Review of the Hahnemühle Nostalgie Sketchbook by Sandra Strait

“I’ live in Fairview, Oregon, U.S.A.  I have no formal education in art, just my 10,000+ hours of practice. My father was a zookeeper, who often brought home wild animals for us to raise. While all the other children in my neighborhood had cats and dogs for pets, I had lions and tigers. I think this gave me a different perspective on life which shows in my artwork. Though officially retired, I’m busier then I’ve ever been.  Every day of the week, I do a painting on a Hahnemühle watercolor postcard to slip into my husband’s lunch bag. Recently, I started a series of Fun & Easy Landscape tutorials and each week I publish step-outs and lessons showing people how to draw plants and animals that range from the everyday to the fantastical. I’ve started a Facebook group for people to share the art they create using my tutorials.

You can find more of my work at my Life Imitates Doodles blog.

A while back, I asked Hahnemühle if the paper used for YouTangle.Art tiles could be found in larger sizes or in a sketchbook.  The answer was no, but I was told that the Nostalgie sketchbook had similar paper.
It is true that the paper in the Nostalgie and YouTangle.Art tiles have a similar surface, texture and hardness to sight and touch, but they do handle differently. Read on to discover more…


Size: A5 8.19″ x 5.77″
Paper: 190 gsm, natural white, fine-grain
Shipping Weight: 6.7 oz.
No of Pages: 40 sheets/80 pgs,
Orientation: Portrait
Binding: Sewn

The Nostalgie sketchbook also comes in Portrait sizes: A6, 4.13 x 5.83 in & A4, 8.27 x 11.69 in and Landscape: A6, 4.09″ x 5.77″, A5, 5.77″ x 8.19″ and A4, 8.19 x 11.58 in.Suitable for all dry-painting techniques in addition to wet colors.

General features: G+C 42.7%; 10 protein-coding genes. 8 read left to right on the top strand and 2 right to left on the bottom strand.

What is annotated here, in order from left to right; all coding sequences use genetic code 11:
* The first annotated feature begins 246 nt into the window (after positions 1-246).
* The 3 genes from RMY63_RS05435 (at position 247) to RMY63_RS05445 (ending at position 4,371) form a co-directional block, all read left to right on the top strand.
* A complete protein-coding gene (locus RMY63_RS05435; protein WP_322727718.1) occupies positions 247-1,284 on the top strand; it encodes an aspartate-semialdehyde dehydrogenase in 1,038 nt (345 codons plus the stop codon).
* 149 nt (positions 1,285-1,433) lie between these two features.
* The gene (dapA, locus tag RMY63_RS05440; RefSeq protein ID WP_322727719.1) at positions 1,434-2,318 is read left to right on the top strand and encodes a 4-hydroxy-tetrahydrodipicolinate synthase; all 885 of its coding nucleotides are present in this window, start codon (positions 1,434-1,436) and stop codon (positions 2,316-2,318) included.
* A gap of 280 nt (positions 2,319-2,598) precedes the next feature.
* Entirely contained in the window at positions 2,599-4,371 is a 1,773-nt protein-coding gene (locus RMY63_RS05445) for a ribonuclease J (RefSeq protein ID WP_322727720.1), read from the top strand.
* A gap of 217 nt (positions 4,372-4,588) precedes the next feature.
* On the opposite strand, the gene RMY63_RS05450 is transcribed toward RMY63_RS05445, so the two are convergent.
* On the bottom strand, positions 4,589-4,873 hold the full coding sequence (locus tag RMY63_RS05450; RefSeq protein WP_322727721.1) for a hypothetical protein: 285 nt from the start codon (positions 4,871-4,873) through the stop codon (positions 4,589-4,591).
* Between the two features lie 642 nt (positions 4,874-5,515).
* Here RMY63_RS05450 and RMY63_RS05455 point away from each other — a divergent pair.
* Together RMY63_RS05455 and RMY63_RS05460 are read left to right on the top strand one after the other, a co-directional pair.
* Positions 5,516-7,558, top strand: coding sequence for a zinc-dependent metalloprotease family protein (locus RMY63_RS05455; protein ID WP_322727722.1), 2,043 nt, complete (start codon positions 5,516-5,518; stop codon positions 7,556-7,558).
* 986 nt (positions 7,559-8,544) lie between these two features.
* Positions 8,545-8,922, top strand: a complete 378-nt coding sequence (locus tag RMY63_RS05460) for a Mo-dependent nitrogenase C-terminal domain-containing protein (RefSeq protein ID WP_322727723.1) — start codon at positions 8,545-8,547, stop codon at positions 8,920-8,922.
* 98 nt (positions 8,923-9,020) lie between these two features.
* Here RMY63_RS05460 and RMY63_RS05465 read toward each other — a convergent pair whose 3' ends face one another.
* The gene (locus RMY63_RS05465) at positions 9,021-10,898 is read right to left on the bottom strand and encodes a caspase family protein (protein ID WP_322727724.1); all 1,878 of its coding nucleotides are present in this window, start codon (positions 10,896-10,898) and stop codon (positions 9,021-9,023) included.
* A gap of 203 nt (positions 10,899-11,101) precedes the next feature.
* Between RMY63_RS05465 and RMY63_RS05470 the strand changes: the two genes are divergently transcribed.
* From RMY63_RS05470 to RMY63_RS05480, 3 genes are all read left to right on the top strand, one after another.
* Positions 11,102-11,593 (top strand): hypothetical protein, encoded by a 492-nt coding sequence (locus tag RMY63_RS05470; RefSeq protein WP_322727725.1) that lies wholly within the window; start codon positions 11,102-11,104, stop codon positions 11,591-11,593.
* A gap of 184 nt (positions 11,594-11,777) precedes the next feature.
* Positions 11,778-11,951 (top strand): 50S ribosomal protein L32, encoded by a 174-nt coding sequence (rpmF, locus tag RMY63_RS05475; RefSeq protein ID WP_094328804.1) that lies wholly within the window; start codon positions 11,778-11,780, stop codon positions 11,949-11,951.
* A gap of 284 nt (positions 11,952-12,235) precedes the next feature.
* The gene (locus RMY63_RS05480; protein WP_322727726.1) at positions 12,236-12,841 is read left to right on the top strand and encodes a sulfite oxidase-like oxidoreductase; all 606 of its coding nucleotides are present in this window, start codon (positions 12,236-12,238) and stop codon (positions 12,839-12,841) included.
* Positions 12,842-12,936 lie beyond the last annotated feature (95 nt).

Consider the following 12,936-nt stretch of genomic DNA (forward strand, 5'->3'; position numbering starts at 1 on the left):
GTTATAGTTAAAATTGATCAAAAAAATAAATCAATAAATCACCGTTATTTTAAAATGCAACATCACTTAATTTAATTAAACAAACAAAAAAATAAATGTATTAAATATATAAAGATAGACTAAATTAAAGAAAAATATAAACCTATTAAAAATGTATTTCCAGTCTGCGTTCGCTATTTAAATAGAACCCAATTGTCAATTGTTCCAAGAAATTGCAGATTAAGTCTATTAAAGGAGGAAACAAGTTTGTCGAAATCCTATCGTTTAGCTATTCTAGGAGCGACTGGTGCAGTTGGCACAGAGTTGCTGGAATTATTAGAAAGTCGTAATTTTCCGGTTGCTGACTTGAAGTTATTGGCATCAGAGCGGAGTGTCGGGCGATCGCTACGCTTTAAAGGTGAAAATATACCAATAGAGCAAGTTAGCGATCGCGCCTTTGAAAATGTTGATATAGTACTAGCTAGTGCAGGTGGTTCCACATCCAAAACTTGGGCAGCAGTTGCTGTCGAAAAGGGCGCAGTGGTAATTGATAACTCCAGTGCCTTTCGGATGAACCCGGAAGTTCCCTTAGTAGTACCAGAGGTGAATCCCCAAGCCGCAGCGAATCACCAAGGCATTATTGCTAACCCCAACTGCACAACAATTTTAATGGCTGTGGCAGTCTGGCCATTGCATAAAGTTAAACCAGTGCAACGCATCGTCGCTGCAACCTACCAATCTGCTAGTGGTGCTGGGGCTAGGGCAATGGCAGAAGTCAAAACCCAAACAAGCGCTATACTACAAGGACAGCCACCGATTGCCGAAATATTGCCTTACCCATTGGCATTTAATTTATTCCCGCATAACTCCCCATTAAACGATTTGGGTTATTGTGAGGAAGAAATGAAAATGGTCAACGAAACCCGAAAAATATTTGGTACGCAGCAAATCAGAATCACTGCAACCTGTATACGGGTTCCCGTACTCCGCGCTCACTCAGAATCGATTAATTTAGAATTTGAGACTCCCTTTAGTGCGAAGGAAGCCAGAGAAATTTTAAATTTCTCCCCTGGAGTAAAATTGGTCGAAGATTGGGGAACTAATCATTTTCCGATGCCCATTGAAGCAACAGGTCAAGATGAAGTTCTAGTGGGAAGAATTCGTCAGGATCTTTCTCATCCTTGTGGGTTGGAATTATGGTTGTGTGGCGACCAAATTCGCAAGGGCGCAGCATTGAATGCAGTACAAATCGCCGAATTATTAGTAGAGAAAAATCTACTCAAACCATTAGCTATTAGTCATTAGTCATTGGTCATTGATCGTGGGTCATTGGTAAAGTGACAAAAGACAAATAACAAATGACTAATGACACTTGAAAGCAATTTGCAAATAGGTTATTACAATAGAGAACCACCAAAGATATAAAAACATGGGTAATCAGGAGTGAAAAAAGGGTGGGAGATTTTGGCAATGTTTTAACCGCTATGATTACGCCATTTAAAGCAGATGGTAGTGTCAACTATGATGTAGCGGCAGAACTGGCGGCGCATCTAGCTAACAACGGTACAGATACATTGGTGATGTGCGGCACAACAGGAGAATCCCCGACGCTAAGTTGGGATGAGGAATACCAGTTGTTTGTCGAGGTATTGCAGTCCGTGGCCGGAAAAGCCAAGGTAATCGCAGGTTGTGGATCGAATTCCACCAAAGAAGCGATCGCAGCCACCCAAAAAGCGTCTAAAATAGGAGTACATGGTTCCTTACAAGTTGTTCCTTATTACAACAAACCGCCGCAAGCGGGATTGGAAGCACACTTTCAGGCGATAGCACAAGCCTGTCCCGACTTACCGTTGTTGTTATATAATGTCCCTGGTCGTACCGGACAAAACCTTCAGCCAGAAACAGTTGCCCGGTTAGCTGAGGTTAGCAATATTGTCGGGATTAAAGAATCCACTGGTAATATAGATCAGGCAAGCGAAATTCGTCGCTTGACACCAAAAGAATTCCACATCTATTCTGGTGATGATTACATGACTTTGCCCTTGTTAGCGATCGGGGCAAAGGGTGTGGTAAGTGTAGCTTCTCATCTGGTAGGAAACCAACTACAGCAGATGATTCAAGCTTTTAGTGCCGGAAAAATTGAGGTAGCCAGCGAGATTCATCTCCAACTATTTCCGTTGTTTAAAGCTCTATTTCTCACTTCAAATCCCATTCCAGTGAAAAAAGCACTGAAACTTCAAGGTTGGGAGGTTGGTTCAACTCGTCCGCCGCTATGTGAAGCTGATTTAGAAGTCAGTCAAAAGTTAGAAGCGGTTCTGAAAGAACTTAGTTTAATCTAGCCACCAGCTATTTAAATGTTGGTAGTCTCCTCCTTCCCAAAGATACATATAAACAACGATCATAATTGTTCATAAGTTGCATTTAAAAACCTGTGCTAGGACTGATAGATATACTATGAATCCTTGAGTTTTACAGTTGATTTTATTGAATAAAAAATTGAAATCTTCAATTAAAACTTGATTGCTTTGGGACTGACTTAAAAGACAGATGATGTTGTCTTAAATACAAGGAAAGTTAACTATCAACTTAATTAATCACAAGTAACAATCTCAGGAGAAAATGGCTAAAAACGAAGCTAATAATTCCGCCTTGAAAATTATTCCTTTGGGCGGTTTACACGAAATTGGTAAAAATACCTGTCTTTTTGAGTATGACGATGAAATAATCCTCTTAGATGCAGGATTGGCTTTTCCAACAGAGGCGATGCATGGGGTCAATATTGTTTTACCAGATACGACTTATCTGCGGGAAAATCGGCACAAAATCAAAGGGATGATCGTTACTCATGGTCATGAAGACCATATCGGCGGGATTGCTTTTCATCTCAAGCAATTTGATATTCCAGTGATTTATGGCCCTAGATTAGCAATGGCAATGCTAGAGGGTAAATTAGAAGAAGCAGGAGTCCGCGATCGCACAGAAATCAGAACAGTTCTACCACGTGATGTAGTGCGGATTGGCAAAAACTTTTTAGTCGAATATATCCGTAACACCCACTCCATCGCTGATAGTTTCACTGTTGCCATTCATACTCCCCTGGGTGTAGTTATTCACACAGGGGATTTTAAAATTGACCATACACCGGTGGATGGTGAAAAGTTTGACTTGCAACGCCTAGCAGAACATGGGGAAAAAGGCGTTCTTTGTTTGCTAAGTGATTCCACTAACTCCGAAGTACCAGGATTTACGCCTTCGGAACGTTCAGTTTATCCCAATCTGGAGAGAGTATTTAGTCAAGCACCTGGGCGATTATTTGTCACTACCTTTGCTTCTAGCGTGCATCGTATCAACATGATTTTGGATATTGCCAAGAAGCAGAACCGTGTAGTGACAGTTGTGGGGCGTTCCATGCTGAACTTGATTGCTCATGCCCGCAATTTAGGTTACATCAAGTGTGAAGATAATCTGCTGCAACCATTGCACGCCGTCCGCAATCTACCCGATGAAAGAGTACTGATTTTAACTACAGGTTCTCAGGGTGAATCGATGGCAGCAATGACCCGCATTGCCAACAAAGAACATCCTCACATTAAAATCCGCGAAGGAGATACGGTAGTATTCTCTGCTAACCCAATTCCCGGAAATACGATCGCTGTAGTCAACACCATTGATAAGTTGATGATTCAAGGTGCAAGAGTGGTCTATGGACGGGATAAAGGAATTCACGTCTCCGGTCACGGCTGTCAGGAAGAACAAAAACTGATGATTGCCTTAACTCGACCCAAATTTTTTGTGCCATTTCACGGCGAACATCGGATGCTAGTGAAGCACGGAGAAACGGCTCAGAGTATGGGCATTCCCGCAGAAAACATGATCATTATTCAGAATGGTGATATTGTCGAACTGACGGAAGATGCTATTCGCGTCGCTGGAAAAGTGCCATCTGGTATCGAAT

Look and Feel

This sketchbook is cloth-covered and hardbound with sewn binding.  It is one of the lightest hard bounds I’ve encountered, making it a lovely weight and sturdiness for a carry. The textured cloth gives the book a handsome look that is equally suitable for the office, school or home use. The front has no branding or illustration nor does the back except for the Hahnemühle rooster debossed at the bottom. The covers are larger than the body with squared corners. The signatures are sewn together so that the pages are neat and flush with one another.

The binding is also sewn neatly with no handing threads or uneven stitching. The ribbon bears some notice. It’s a beautiful red and a different fabric from any other sketchbook I have. It has more memory than most – you can fold it in half and even crease it and it just goes back to its former shape instead of developing a bend like most ribbons.

Despite being hardback, you can fold the book all the way back.  There is a bit of a slope if you do this, but you can stand holding it in one hand this way.